Uganda on Wednesday joined the rest of the world to mark World AIDS Day. In his speech, President Yoweri Museveni walked the audience through the history of the sexually transmitted disease in Uganda, the approach the country has taken to treat and limit its spread, and ended with an advisory to help keep this fight strong.
Read the full speech below:
I am pleased to join you today at this important event where Uganda joins the rest of the world to raise awareness of the AIDS pandemic caused by the spread of HIV infection and remember those who have died of the disease.
Today marks 33 years since the commemoration of the first World AIDS Day in 1988. It is approximately 40 years since the first case of AIDS was discovered in Uganda in Kalisizo hospital coming from the shores of Lake Victoria in Rakai District.
My story with Aids starts around 1983 when we were in the bush fighting. There was one of our soldiers who got sick and the doctors we were with tried everything possible to treat him.
They treated Malaria and many other things but they couldn’t know what the person was suffering from until that person died. We came to know that when we were going to the bush, this soldier had hidden in Rakai District which, at that time, apparently, had become the epi-center of the epidemic.
We didn’t know what had killed that boy. I tried to talk with Doctor Bata and Doctor Besigye about this boy but nobody had an explanation. I am always interested in health issues. Then around 1984, I started hearing on the radio that there was a new sickness of homosexuals and that it had no medicine.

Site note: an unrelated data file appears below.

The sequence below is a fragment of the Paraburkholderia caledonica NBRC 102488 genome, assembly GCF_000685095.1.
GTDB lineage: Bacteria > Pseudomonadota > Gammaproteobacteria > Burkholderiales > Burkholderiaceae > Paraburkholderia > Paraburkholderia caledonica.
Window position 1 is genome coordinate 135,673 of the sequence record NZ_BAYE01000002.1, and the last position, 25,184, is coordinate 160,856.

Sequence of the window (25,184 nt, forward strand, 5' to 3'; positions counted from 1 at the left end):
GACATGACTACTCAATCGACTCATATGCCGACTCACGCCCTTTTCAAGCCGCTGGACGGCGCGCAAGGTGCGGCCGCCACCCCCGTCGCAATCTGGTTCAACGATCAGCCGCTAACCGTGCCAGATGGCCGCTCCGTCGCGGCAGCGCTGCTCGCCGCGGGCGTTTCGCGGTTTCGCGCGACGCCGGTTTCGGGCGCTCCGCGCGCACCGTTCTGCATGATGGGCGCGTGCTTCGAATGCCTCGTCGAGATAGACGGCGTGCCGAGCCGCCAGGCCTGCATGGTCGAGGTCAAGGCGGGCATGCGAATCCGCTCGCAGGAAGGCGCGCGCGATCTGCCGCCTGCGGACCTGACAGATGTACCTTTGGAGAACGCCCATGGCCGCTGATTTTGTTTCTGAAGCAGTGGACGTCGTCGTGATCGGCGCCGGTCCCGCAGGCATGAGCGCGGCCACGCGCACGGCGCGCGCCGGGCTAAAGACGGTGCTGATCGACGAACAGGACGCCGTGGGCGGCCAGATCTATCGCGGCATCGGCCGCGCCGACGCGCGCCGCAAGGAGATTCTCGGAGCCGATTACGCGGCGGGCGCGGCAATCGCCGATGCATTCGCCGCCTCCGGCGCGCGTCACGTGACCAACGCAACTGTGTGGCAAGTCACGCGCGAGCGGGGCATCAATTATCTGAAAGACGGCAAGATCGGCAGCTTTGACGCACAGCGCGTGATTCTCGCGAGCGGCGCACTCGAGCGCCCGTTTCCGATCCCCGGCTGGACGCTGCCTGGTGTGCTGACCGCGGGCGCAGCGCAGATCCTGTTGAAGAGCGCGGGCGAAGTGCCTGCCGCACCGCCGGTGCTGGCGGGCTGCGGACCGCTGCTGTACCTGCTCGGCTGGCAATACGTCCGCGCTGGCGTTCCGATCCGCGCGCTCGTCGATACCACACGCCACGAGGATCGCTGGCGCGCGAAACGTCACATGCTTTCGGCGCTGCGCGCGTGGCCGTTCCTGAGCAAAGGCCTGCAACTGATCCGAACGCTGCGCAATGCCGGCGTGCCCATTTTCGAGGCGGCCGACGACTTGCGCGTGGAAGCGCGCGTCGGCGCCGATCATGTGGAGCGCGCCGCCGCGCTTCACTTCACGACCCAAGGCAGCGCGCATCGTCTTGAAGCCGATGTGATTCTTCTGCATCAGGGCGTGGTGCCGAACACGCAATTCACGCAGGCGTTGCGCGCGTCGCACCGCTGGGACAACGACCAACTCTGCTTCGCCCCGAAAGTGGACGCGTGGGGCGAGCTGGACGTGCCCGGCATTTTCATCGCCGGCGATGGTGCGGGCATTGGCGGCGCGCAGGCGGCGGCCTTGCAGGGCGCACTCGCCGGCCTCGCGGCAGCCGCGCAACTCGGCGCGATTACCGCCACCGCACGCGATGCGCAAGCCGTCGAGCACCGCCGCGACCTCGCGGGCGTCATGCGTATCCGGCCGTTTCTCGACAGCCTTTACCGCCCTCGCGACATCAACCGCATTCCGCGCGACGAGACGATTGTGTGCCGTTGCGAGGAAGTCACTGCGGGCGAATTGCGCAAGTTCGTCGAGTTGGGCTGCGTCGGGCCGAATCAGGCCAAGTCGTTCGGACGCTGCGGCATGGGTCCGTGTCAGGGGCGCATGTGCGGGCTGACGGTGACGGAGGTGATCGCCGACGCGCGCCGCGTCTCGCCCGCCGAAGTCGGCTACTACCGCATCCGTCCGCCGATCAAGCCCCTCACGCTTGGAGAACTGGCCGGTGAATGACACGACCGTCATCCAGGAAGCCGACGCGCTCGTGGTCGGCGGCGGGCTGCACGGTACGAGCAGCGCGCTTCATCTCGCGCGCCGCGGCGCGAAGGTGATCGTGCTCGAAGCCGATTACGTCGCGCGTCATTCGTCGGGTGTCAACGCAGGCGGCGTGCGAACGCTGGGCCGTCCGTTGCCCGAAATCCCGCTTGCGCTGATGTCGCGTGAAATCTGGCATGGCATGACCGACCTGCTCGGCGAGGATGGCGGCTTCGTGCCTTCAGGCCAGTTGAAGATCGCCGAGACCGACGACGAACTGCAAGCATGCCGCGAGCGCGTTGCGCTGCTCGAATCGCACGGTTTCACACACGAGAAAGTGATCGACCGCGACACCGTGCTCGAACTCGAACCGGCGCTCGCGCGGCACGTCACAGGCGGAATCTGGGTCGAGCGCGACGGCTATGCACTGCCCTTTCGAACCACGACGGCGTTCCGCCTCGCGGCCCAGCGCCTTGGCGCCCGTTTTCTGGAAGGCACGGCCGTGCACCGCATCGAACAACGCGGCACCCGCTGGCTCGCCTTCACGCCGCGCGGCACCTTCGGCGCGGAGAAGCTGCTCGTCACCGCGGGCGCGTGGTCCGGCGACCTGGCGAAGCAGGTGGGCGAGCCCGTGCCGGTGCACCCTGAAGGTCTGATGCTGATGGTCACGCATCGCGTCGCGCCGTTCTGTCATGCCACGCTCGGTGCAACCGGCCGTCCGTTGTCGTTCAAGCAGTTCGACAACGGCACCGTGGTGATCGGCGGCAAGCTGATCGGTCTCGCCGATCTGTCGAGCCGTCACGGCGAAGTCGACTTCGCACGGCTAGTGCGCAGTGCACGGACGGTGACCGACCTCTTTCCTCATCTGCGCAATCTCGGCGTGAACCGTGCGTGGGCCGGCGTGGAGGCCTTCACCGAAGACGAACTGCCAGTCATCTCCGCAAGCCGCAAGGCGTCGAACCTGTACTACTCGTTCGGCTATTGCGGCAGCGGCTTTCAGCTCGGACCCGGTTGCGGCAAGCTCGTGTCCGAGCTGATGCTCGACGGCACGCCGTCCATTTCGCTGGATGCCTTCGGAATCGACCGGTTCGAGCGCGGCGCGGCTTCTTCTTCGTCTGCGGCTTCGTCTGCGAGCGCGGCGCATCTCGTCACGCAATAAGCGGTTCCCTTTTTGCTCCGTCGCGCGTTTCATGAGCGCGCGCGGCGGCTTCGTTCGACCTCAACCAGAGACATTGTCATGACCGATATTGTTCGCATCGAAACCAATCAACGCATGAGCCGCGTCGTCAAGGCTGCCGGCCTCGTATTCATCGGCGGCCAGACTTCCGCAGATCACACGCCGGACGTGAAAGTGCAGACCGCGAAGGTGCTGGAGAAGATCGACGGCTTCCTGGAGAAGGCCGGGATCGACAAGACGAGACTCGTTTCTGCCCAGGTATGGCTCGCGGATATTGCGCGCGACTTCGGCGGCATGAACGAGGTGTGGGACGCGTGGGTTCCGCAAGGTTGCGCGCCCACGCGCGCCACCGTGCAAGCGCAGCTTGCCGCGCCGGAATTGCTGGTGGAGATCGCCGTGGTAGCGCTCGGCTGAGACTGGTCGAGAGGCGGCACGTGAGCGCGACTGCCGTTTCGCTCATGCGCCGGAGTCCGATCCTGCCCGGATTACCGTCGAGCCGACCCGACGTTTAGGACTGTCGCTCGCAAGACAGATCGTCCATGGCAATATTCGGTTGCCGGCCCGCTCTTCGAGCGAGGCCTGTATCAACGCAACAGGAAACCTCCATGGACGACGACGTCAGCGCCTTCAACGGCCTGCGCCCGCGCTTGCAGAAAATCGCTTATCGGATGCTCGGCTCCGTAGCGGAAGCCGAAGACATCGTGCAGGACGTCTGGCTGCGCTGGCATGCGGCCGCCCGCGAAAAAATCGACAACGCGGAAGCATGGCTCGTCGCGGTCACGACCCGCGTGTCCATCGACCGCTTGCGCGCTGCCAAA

I said that is no problem. We don’t have many homosexuals here. Around 1985, I was listening to the BBC and there was a female doctor in Zambia from Italy, I think her name was Dr. Ombelly.
She said, “No. This disease does not affect only homosexuals. I have seen a number of patients who are not homosexuals in my clinic”. I called my Army officers who were with me in the bush and I warned them.
I forgot about the problem and we were busy with other things including taking over Kampala until September 1986 when I had gone to attend the Non-aligned Movement Conference in Harare-Zimbabwe.
During the conference, the Cuban leader, the late Dr. Fidel Castrol, told me that there is a big problem in my country. Apparently, we had sent 60 soldiers from here to Cuba for training.
For us here, we were not checking for Aids but the Cubans were already aware and they were checking all these people. When our soldiers went, 60 of them were tested and 18 of them were HIV positive-which is 30 percent of the 60.
Doctor Castrol’s system is very efficient. He told me that those 18 were going to be sent back and the others would stay and finish their course. When I came back, I called a meeting in Republic house.
When the ARVs came, we were told that somebody to use them must keep testing until his CD4 count falls to 500. These are part of the soldiers of the body, part of the white blood cells.
I was informed that a normal human being normally has 800. That is when they fall to 500. That’s when they should use those ARVs that had come that time. I asked them, why does he not start from the beginning? They said that these ARVS are also poisonous.